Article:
During the American colonial period, a freeman was a person who was not a slave. The term originated in 12th-century Europe.
In the Massachusetts Bay Colony, a man had to be a member of the Church to be a freeman; in neighboring Plymouth Colony a man did not need to be a member of the Church, but he had to be elected to this privilege by the General Court. Being a freeman carried with it the right to vote, and in Plymouth only freemen could vote by 1632.
Black's Law Dictionary (9th edition) defines Freeman as follows:
1. A person who possesses and enjoys all the civil and political rights belonging to the people under a free government.
2. A person who is not a slave.
3. Hist. A member of a municipal corporation (a city or a borough) who possesses full civic rights, esp. the right to vote.
4. Hist. A freeholder. Cf. VILLEIN.
5. Hist. An allodial landowner. Cf. VASSAL. - also written free man.
"Freedom" was earned after an allotted time, or after the person demanding "payment" was satisfied. This was known as indentured servitude, and was not originally intended as a stigma or embarrassment for the person involved; many of the sons and daughters of the wealthy and famous of the time found themselves forced into such temporary servitude, Gary Nash reporting that "many of the servants were actually nephews, nieces, cousins and children of friends of emigrating Englishmen, who paid their passage in return for their labor once in America."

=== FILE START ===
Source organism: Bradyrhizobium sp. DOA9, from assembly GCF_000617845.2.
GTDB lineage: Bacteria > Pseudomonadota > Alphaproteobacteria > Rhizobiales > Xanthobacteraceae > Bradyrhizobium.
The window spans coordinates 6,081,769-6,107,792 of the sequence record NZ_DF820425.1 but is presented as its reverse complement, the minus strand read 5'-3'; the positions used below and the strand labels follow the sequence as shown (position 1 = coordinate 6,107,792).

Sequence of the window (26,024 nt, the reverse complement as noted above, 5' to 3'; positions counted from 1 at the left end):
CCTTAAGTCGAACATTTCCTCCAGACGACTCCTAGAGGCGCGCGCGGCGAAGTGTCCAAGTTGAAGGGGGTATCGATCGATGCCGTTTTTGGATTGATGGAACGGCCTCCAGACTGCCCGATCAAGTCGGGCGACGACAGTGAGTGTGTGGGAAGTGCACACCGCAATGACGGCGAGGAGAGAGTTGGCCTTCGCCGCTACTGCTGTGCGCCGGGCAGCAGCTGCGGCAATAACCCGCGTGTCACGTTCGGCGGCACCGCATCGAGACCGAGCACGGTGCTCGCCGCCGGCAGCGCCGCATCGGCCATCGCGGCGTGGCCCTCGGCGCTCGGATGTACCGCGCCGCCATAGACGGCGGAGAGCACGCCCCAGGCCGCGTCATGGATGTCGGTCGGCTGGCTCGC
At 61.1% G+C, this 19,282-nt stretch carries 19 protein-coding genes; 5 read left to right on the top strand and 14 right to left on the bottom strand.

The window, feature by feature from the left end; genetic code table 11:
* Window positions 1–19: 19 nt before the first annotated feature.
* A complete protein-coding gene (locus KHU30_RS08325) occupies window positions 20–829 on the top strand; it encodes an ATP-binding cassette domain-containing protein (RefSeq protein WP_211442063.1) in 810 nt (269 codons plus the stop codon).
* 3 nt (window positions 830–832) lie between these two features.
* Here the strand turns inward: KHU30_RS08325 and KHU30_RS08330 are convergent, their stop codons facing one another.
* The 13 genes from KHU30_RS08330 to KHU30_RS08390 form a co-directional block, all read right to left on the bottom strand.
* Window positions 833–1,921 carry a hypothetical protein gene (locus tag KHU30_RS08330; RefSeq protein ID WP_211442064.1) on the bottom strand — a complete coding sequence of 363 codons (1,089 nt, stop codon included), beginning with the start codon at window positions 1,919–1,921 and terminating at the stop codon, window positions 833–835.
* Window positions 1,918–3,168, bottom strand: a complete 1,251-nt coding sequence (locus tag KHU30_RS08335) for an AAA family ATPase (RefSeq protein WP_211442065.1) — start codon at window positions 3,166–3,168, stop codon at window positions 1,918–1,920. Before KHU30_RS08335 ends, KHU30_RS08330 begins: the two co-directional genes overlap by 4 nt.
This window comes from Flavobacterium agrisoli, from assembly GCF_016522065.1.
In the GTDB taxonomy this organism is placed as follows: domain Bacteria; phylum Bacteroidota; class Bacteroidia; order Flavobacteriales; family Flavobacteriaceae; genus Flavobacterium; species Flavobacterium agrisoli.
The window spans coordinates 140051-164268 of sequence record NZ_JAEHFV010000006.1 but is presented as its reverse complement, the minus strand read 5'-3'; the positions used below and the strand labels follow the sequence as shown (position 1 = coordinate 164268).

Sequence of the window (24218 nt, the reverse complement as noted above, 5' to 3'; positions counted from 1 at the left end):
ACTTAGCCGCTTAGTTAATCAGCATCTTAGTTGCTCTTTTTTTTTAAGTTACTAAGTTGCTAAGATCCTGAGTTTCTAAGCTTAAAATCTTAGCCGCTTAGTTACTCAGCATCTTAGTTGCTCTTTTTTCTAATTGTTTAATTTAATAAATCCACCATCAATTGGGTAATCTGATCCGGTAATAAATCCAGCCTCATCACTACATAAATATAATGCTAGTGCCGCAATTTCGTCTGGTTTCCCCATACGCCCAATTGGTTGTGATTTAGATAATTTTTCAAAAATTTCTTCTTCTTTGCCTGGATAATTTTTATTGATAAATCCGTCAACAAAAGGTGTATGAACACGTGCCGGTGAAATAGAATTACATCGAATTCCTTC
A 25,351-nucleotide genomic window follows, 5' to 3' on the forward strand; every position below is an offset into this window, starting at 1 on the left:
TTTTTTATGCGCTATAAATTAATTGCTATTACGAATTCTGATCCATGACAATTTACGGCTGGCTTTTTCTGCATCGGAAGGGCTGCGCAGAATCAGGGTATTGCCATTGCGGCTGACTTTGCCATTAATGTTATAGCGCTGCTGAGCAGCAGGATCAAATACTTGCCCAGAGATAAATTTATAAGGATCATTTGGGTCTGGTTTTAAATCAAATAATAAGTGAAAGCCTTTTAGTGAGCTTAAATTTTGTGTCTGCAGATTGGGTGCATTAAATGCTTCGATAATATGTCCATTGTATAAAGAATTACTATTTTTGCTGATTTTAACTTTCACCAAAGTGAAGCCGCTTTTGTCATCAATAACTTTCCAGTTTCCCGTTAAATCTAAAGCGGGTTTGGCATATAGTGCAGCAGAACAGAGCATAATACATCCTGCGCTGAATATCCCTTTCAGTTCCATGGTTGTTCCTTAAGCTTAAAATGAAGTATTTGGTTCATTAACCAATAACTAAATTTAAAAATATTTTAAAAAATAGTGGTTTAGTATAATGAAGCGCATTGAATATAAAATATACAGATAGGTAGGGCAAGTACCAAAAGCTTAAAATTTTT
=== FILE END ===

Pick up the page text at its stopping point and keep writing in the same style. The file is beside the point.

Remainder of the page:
An indentured servant would sign a contract agreeing to serve for a specific number of years, typically five or seven. Many immigrants to the colonies came as indentured servants, with someone else paying their passage to the Colonies in return for a promise of service. At the end of his service, according to the contract, the indentured servant usually would be granted a sum of money, a new suit of clothes, land, or perhaps passage back to England. An indentured servant was not the same as an apprentice or a child who was "placed out."
Once a man was made a freeman and was no longer considered a common, he could become a member of the church (and would usually do so) and he could own land. The amount of land that he was able to own was sometimes determined by how many members there were in his family. As a freeman, he became a member of the governing body, which met in annual or semiannual meetings (town meetings) to make and enforce laws and pass judgment in civil and criminal matters. As the colonies grew, these meetings became impractical and a representative bicameral system was developed. Freemen would choose deputy governors who made up the upper house of the General Court, and assistant governors who made up the lower house, who chose the governor from among their ranks and passed judgments in civil and criminal matters. To hold one of these offices it was required, of course, for one to be a freeman. Thus, the enfranchised voters and office holders were landholding male church members. Non-Puritans were not made freeman.
Progression to freeman